Four years later, in London, Federer won silver in the men’s singles while at the Rio Games of 2016, Martina Hingis – a player who has mentored Bencic – and Timea Bacsinszky combined to win silver in the women’s doubles tournament.

Bencic emulated Hingis and Bacsinszky by winning women's doubles silver alongside Viktorija Golubic in Tokyo, and emulated Federer as a multiple medal winner for Switzerland in tennis.

Yet she became the first Swiss tennis player to win multiple medals at the one Games.

RELATED: Bencic beats Vondrousova for Swiss gold

During a Swiss-German media appearance Bencic revealed that Federer had sent her a message on the morning of her singles final saying: “Today is a good day to make your dreams come true.”

"I think I accomplished it for them," Bencic said of Federer and Hingis. "They did so much in their careers. I don't think I will ever be able to accomplish what they did. So it's for Martina and Roger."

Zverev stuns Djokovic

Nobody foresaw the upset that would unfold in the men’s singles semifinals when Novak Djokovic lined up against Alexander Zverev.

Zverev may have been a top five-ranked player but he had not beaten Djokovic in almost three years, losing their past five meetings.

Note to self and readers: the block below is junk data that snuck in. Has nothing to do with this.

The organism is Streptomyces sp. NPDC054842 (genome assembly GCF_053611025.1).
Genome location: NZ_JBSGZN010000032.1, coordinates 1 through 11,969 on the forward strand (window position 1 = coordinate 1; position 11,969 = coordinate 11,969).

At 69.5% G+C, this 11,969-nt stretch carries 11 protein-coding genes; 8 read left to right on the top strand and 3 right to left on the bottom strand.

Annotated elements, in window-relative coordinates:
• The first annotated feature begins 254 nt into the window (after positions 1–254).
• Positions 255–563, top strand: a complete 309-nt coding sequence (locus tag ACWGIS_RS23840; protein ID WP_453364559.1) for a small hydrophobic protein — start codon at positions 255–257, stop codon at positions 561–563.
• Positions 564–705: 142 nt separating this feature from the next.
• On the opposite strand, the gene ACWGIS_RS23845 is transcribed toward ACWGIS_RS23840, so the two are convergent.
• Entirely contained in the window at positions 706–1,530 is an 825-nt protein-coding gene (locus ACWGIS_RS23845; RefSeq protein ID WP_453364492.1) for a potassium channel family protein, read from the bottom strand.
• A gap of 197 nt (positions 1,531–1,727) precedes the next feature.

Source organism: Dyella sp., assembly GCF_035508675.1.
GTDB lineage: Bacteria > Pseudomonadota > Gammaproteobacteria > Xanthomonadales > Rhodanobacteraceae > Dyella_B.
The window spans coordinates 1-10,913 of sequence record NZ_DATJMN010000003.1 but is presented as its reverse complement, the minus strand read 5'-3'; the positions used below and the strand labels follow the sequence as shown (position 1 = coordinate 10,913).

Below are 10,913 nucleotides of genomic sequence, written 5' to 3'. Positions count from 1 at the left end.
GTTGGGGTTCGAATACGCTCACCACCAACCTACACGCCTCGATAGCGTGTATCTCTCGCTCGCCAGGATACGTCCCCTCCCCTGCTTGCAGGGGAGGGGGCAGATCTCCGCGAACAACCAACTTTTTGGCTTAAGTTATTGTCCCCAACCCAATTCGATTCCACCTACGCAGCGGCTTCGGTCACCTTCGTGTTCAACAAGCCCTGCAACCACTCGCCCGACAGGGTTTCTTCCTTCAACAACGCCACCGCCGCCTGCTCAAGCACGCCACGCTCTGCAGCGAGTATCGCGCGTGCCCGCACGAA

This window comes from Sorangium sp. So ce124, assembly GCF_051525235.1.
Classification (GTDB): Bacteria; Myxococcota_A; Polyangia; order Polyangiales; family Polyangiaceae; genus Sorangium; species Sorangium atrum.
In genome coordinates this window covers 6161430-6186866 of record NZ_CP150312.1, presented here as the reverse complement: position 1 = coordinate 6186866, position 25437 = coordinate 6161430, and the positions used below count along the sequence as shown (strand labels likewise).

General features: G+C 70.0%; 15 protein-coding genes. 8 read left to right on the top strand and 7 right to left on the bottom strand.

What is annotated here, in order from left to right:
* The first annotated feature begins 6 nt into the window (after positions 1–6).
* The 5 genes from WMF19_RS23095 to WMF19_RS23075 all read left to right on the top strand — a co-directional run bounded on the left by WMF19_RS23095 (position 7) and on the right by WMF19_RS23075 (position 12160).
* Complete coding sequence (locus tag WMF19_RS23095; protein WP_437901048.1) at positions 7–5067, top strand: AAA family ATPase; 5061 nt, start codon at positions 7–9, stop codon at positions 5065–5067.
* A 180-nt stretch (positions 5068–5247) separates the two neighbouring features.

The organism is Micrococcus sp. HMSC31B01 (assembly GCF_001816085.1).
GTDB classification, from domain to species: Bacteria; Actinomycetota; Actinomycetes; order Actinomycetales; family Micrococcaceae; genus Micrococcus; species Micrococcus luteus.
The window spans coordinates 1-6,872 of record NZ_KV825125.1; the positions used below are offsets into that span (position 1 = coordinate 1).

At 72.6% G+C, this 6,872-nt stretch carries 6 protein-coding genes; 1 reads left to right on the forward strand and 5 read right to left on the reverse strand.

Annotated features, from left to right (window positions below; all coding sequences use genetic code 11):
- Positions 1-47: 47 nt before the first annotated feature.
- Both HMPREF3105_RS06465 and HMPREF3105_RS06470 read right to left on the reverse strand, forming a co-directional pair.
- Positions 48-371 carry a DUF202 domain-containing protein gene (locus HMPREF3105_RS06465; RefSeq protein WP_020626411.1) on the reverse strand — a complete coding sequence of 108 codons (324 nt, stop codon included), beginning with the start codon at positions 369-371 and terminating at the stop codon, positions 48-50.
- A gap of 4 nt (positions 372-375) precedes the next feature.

Djokovic was the dominant world No.1 who entered the match on a 22-match winning streak; he had dropped just 17 games in four wins in Tokyo en route to the semifinals, and was more than two months removed from his last defeat.

When he swept past Zverev 6-1 in the opening set and went up a break in the second, it looked like all of these aforementioned patterns would continue.

Yet completely against the tide, he was broken to love in the sixth game and dropped eight games in a row before fading to a 1-6 6-3 6-1 loss to the German.

“I told him that he’s the greatest of all time,” Zverev said when he embraced Djokovic at net after stunning the world No.1 in the Tokyo 2020 semifinals. (Getty Images)

“It seemed it was impossible to beat him at this event, so I’m very happy right now,” Zverev said.

Zverev, impressively, suffered no letdown in his next match, instead producing even better tennis to overwhelm Khachanov in the men's singles gold medal match.